I had often understood the first reading to mean, you must observe each and every law and commandment that God gives (which is certainly true), but a closer inspection of this text shows that there is more to be found here….. “You must add nothing to what I command you, …….” That is, you must not ADD to God’s laws. 

It is clear from the Gospel that by the time of Jesus, people had indeed been adding to God’s law and loading people down with unnecessary burdens and difficult observances that for most people were impractical and frankly impossible to achieve. So, living in God’s favour became something exclusive, for the lucky minority… The large majority of people were too busy with the messy demands of everyday life to be able to keep all the rules and rituals that were now being lumped on them if they were to be considered righteous and good. “Holiness” and “peace” became rare commodities, which were now well beyond the reach of most people. This could never have been God’s plan.  
Also, the keeping of the commandments of the Lord your God was in order to “demonstrate wisdom and understanding.” ((Deuteronomy 4:1-2. 6-8) . this starts to make things clearer: The whole point of the law was that God gave it to the people as a help to their welfare and growth and so that people could deeply reflect the values and priorities of God.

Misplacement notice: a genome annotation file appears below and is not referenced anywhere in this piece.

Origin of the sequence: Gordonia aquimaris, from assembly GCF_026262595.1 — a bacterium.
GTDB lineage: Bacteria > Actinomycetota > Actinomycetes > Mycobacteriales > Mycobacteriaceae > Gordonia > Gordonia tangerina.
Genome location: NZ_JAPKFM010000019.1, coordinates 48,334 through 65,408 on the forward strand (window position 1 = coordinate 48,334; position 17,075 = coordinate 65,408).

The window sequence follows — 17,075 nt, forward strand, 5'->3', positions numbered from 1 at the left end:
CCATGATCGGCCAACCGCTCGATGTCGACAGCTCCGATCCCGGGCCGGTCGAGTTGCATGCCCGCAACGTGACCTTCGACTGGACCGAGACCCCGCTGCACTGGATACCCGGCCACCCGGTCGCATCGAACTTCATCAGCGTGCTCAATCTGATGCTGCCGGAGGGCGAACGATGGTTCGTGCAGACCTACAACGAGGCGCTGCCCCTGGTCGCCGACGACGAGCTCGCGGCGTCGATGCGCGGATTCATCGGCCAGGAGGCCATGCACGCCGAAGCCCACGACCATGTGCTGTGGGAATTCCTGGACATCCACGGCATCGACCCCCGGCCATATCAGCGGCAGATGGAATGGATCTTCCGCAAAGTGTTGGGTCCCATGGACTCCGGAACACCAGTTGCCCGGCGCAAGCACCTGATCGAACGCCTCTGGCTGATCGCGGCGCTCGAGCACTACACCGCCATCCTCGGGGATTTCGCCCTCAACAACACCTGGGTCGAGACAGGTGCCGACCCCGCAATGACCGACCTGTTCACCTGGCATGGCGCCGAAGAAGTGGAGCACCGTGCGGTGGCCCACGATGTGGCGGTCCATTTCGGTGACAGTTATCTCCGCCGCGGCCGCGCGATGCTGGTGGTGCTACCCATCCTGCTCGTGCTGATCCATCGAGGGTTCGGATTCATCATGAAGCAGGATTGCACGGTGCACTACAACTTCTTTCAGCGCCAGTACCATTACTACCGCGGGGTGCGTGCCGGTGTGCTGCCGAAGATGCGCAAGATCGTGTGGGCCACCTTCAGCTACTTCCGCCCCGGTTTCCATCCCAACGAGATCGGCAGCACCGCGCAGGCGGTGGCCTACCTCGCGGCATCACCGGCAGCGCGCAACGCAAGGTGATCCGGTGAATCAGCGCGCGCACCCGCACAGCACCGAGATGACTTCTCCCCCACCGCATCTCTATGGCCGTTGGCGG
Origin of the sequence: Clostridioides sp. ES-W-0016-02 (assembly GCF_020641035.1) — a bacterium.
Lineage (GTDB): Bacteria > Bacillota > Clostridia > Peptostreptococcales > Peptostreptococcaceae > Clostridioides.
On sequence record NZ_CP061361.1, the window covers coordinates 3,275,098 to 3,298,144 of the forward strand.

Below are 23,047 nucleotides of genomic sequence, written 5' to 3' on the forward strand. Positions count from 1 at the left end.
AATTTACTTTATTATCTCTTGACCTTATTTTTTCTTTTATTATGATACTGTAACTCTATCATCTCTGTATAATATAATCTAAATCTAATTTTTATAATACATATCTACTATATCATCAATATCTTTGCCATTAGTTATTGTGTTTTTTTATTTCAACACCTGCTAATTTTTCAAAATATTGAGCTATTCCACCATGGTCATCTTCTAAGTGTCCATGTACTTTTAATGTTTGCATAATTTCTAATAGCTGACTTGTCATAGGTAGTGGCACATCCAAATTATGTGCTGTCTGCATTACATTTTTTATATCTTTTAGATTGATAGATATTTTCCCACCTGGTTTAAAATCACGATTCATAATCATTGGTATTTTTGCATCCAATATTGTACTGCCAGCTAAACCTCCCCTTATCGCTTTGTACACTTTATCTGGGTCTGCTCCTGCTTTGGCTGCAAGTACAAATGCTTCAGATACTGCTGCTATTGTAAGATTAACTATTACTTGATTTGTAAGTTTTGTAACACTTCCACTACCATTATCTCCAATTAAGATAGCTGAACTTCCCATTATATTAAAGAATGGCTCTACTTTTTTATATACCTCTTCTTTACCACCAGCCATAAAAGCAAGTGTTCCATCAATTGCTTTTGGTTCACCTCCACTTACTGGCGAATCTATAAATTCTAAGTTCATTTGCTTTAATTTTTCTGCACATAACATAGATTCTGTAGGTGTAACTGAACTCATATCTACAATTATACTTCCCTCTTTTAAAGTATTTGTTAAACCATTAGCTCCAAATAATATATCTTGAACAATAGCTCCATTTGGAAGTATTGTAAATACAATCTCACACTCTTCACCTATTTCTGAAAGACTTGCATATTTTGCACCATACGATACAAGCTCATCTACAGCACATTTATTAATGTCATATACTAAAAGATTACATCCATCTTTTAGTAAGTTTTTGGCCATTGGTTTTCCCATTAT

I particularly like scripture passages that expressly NAME the virtues and qualities of Christian life.. You can feel a tangible energy and desire for those virtues.. It is clear that these qualities resonate in our very soul…..

The psalm this weekend, goes on to explain in detail:
How the “just” will live in the presence of the Lord.
The just will live in the presence of the Lord BY…….

- Walking in the ways of blamelessness,
- Acting with justice
- Speaking honestly
- Avoiding wrong
- Not gossiping or slandering others
- Honouring the Lord.
- Keeping promises
- Not “ripping-off” people
- Not allowing oneself to be “bought off” from their principles.
The second Reading (James 1:17-18. 21-22. 27) confirms this practical advice: and we should always aim to “do what the word tells us, and not just listen to it and deceive yourselves.” It is a reminder that we can easily deceive ourselves about our motives and intentions, but we should be on guard against such self-justifications that can happen so often. The true test of “pure, unspoilt religion,” is the practical actions of “coming to the help of orphans and widows when they need it, and keeping oneself uncontaminated by the world. (There are many values in the world that are not consistent with the gospel).